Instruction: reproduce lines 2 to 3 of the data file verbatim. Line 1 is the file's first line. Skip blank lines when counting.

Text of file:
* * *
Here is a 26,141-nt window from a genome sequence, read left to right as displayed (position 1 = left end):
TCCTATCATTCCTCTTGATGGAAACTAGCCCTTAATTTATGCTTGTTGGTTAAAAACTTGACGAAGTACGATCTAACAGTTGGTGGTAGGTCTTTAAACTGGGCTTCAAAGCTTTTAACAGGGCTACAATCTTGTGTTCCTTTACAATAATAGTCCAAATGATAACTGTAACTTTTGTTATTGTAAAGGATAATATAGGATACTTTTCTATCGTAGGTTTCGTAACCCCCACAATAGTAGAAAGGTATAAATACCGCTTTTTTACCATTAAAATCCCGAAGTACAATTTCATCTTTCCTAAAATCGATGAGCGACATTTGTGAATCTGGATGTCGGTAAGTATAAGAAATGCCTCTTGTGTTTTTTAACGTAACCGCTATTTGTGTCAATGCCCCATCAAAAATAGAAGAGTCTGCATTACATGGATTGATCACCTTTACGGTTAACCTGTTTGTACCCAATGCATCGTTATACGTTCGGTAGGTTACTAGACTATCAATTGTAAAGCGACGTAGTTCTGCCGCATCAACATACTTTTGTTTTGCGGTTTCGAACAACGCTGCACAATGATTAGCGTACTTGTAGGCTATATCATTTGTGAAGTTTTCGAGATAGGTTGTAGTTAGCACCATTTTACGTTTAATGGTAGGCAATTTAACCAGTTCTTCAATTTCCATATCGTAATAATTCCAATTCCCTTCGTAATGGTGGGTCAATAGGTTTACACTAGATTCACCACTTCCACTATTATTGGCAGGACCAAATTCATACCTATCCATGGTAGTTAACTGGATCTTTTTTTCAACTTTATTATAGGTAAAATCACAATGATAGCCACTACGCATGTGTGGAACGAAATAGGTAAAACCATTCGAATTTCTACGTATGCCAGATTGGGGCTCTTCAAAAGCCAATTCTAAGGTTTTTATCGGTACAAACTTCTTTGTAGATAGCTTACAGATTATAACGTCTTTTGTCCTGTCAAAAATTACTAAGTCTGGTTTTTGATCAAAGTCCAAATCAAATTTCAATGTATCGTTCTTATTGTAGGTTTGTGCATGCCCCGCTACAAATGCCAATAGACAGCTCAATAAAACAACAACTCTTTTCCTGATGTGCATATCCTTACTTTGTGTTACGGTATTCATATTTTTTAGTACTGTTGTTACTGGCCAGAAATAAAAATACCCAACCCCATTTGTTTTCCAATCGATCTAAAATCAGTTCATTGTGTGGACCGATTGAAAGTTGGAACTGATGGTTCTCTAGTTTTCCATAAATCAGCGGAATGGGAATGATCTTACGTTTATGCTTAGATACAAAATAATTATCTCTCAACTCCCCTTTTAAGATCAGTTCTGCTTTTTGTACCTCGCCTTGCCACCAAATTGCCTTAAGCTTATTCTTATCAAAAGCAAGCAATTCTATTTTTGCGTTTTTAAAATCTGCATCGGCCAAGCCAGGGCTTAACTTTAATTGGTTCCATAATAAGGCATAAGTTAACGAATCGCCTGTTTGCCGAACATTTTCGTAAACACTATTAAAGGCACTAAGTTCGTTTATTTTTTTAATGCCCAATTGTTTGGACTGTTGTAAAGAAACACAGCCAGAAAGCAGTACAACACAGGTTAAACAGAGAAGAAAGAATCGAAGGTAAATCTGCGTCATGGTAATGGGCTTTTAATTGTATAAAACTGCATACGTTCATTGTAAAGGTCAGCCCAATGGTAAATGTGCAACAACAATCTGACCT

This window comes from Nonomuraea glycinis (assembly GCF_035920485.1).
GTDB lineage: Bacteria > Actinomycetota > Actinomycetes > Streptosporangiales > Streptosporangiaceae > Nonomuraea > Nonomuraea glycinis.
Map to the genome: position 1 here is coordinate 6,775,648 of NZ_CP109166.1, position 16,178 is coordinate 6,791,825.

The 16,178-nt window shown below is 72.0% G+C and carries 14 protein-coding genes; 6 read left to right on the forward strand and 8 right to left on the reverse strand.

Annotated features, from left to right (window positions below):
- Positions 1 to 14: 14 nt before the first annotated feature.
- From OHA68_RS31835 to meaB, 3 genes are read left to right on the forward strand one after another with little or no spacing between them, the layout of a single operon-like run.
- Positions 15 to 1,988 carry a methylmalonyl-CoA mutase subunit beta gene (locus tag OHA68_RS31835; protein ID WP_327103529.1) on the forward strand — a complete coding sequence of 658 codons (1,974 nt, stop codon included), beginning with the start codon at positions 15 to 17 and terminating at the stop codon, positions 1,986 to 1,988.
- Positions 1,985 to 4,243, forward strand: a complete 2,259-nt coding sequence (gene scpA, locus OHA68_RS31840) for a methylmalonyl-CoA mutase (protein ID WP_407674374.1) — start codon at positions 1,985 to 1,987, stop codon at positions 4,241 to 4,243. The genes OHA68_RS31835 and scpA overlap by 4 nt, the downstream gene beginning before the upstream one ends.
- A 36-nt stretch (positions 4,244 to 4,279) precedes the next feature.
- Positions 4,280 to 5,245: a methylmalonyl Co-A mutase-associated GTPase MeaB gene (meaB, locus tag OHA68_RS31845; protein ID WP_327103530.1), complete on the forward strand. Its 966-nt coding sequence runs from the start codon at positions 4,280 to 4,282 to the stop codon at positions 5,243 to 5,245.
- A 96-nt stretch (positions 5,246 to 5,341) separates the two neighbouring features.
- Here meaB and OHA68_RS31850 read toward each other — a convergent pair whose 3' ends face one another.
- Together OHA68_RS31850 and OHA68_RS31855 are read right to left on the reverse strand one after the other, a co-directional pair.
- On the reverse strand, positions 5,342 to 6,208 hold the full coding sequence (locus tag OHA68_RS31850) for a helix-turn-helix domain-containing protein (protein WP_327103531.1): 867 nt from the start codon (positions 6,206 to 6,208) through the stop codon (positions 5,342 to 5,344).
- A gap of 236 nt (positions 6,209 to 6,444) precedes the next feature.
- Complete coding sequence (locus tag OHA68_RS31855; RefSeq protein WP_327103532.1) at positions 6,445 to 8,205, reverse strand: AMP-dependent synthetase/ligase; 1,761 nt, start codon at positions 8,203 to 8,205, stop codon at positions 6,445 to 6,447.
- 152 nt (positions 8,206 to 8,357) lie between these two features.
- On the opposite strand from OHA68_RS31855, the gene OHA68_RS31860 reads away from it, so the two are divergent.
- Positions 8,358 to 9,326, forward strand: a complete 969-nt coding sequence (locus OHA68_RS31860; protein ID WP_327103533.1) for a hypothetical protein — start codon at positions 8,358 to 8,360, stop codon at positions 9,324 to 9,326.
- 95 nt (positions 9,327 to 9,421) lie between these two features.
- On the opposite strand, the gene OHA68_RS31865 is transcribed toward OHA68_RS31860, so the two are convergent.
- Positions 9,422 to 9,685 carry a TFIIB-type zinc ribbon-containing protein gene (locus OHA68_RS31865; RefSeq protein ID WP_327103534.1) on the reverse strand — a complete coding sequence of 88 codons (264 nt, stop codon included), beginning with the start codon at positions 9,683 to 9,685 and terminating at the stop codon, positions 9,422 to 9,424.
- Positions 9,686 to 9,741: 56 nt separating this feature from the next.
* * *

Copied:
TCCTATCATTCCTCTTGATGGAAACTAGCCCTTAATTTATGCTTGTTGGTTAAAAACTTGACGAAGTACGATCTAACAGTTGGTGGTAGGTCTTTAAACTGGGCTTCAAAGCTTTTAACAGGGCTACAATCTTGTGTTCCTTTACAATAATAGTCCAAATGATAACTGTAACTTTTGTTATTGTAAAGGATAATATAGGATACTTTTCTATCGTAGGTTTCGTAACCCCCACAATAGTAGAAAGGTATAAATACCGCTTTTTTACCATTAAAATCCCGAAGTACAATTTCATCTTTCCTAAAATCGATGAGCGACATTTGTGAATCTGGATGTCGGTAAGTATAAGAAATGCCTCTTGTGTTTTTTAACGTAACCGCTATTTGTGTCAATGCCCCATCAAAAATAGAAGAGTCTGCATTACATGGATTGATCACCTTTACGGTTAACCTGTTTGTACCCAATGCATCGTTATACGTTCGGTAGGTTACTAGACTATCAATTGTAAAGCGACGTAGTTCTGCCGCATCAACATACTTTTGTTTTGCGGTTTCGAACAACGCTGCACAATGATTAGCGTACTTGTAGGCTATATCATTTGTGAAGTTTTCGAGATAGGTTGTAGTTAGCACCATTTTACGTTTAATGGTAGGCAATTTAACCAGTTCTTCAATTTCCATATCGTAATAATTCCAATTCCCTTCGTAATGGTGGGTCAATAGGTTTACACTAGATTCACCACTTCCACTATTATTGGCAGGACCAAATTCATACCTATCCATGGTAGTTAACTGGATCTTTTTTTCAACTTTATTATAGGTAAAATCACAATGATAGCCACTACGCATGTGTGGAACGAAATAGGTAAAACCATTCGAATTTCTACGTATGCCAGATTGGGGCTCTTCAAAAGCCAATTCTAAGGTTTTTATCGGTACAAACTTCTTTGTAGATAGCTTACAGATTATAACGTCTTTTGTCCTGTCAAAAATTACTAAGTCTGGTTTTTGATCAAAGTCCAAATCAAATTTCAATGTATCGTTCTTATTGTAGGTTTGTGCATGCCCCGCTACAAATGCCAATAGACAGCTCAATAAAACAACAACTCTTTTCCTGATGTGCATATCCTTACTTTGTGTTACGGTATTCATATTTTTTAGTACTGTTGTTACTGGCCAGAAATAAAAATACCCAACCCCATTTGTTTTCCAATCGATCTAAAATCAGTTCATTGTGTGGACCGATTGAAAGTTGGAACTGATGGTTCTCTAGTTTTCCATAAATCAGCGGAATGGGAATGATCTTACGTTTATGCTTAGATACAAAATAATTATCTCTCAACTCCCCTTTTAAGATCAGTTCTGCTTTTTGTACCTCGCCTTGCCACCAAATTGCCTTAAGCTTATTCTTATCAAAAGCAAGCAATTCTATTTTTGCGTTTTTAAAATCTGCATCGGCCAAGCCAGGGCTTAACTTTAATTGGTTCCATAATAAGGCATAAGTTAACGAATCGCCTGTTTGCCGAACATTTTCGTAAACACTATTAAAGGCACTAAGTTCGTTTATTTTTTTAATGCCCAATTGTTTGGACTGTTGTAAAGAAACACAGCCAGAAAGCAGTACAACACAGGTTAAACAGAGAAGAAAGAATCGAAGGTAAATCTGCGTCATGGTAATGGGCTTTTAATTGTATAAAACTGCATACGTTCATTGTAAAGGTCAGCCCAATGGTAAATGTGCAACAACAATCTGACCT

This window comes from Nonomuraea glycinis (assembly GCF_035920485.1).